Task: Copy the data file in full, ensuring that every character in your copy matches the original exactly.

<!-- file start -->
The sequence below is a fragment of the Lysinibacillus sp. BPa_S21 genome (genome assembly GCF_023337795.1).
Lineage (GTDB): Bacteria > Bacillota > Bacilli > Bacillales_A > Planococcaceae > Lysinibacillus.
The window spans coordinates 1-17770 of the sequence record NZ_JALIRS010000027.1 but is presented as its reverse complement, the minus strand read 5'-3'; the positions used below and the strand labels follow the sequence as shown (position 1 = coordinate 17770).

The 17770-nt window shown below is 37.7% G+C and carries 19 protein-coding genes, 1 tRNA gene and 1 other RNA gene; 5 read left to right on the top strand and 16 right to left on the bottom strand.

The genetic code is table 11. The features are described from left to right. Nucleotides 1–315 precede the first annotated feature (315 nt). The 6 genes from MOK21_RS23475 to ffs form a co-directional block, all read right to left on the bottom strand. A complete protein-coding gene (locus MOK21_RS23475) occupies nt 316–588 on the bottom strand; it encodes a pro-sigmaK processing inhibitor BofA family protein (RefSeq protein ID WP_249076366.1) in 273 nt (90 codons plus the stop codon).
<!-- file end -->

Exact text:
The sequence below is a fragment of the Lysinibacillus sp. BPa_S21 genome (genome assembly GCF_023337795.1).
Lineage (GTDB): Bacteria > Bacillota > Bacilli > Bacillales_A > Planococcaceae > Lysinibacillus.
The window spans coordinates 1-17770 of the sequence record NZ_JALIRS010000027.1 but is presented as its reverse complement, the minus strand read 5'-3'; the positions used below and the strand labels follow the sequence as shown (position 1 = coordinate 17770).

The 17770-nt window shown below is 37.7% G+C and carries 19 protein-coding genes, 1 tRNA gene and 1 other RNA gene; 5 read left to right on the top strand and 16 right to left on the bottom strand.

The genetic code is table 11. The features are described from left to right. Nucleotides 1–315 precede the first annotated feature (315 nt). The 6 genes from MOK21_RS23475 to ffs form a co-directional block, all read right to left on the bottom strand. A complete protein-coding gene (locus MOK21_RS23475) occupies nt 316–588 on the bottom strand; it encodes a pro-sigmaK processing inhibitor BofA family protein (RefSeq protein ID WP_249076366.1) in 273 nt (90 codons plus the stop codon).